Insights: How women can power climate action in the region
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Women can drive climate action in the region, here’s how

Women can drive climate action in the region, here’s how

The Middle East is home to many women-led initiatives that have brought about positive climate action, ranging from renewable energy projects to sustainable agriculture practices


The climate crisis is a global challenge that requires urgent action from every corner of the world. The unique perspectives and untapped potential of women in the Middle East must not be overlooked as crucial in steering effective climate action.

By harnessing their power, we can unlock sustainable solutions that not only protect our planet but also create a more inclusive and equitable future for all.

Women in the Middle East have a deep-rooted connection to the environment. For generations, they have been the caretakers of the land, preserving ecosystems and protecting natural resources. Their historical and ongoing efforts to sustainably manage the environment are a testament to their commitment to their communities.

The Middle East is home to many women-led initiatives that have brought about positive environmental change, from renewable energy projects to sustainable agriculture practices.

For instance, Zeinab Mokalled, an 83-year-old Lebanese woman, established an Association for Waste Collection and Recycling in her village Arabsalim in South Lebanon.

Her initiative began in 1995 and has been focused on waste recycling and management.

Maryam Al Mansoori CEO at Rebound on how women can power climate change in the Middle East
Maryam Al Mansoori, general manager at Rebound, says investing in women’s participation in climate action can have significant benefits

Challenging inequality

The intersectionality of gender and climate change in the Middle East presents unique challenges for women. Despite their crucial role, women in the region remain underrepresented in decision-making and leadership positions in climate-related fields.

Further, deep-seated gender inequalities exacerbate the impacts of climate change, leaving women disproportionately vulnerable to its consequences.

Schools can be severely damaged and educational activities can be disrupted by natural disasters and extreme weather, resulting in missed classes and reduced educational opportunities for young women and girls. Indeed, on an annual basis, these occurrences cause disruptions to the academic experiences of around 37.5 million students.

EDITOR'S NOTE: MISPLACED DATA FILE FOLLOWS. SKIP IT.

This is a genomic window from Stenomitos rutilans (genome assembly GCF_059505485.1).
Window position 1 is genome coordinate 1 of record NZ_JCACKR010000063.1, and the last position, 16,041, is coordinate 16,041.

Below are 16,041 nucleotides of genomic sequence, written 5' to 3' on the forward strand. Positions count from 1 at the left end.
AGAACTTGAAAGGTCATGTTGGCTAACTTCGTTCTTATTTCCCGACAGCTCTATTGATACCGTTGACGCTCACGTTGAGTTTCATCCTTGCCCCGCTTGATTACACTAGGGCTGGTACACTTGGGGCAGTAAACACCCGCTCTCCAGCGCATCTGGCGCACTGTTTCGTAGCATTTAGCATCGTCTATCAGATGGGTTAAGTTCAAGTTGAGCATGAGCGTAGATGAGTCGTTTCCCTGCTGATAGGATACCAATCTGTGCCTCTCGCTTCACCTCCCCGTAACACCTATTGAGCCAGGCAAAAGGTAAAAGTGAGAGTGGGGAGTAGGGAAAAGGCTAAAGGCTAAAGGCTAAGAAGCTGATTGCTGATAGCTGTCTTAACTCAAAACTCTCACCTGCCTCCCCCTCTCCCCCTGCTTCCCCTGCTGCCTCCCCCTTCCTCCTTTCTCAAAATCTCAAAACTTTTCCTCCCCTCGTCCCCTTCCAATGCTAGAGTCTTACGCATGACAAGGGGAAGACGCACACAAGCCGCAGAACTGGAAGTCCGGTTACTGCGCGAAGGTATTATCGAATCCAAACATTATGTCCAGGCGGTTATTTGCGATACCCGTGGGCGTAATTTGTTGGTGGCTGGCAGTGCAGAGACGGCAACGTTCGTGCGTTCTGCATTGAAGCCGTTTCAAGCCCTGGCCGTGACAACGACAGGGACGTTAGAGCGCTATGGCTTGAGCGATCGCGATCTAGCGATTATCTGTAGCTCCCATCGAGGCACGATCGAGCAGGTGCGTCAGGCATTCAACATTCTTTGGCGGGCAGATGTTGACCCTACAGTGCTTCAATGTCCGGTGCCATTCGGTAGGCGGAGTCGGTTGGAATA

Furthermore, over two hundred million adolescent females residing in poverty are particularly vulnerable to the detrimental effects of these severe weather phenomena.

Despite these challenges, women have demonstrated remarkable resilience in the face of adversity. They have become climate change warriors, organising community efforts to adapt to changing environments and implementing innovative solutions that safeguard their communities.

Empowering women as leaders in climate action

Investing in women’s leadership and participation in climate action can have significant benefits.

A study by the Global Commission on the Economy and Climate found that gender-diverse teams in the renewable energy sector were more innovative and had better financial performance. Empowering women through resources, training, and opportunities can create a ripple effect that reverberates throughout society.

Another study found a strong positive relationship between the percentage of seats occupied by women in national parliaments and the stringency of climate change policies.

However, we must address the specific barriers and hurdles that hinder full participation in shaping sustainable solutions.

Challenging these barriers and promoting inclusivity at every level can help create safe spaces where women’s voices are heard and respected, and their ideas are given the attention they deserve.

According to a report by the UN Framework Convention on Climate Change, women hold only 25 per cent of senior management positions in the energy sector. Encouraging educational opportunities that empower young women to become scientists, engineers, and climate activists can also help promote sustainability.

Mentorship and support networks are crucial in providing guidance, amplifying the impact of women’s actions, and promoting gender equality in climate discourse and decision-making processes.

To truly unleash the power of women in Middle East-led climate action, we must promote their voices on the global stage. International climate forums and policy-making discussions must prioritise the representation of these often marginalised voices. Doing so can shape sustainable, culturally appropriate climate solutions that resonate with the realities of the region.

Amplifying women’s perspectives and knowledge from the Middle East can be transformative in ensuring that climate actions are inclusive, effective, and truly represent the needs of all.

Read: Empowering the circular economy

The writer is the general manager at Rebound.

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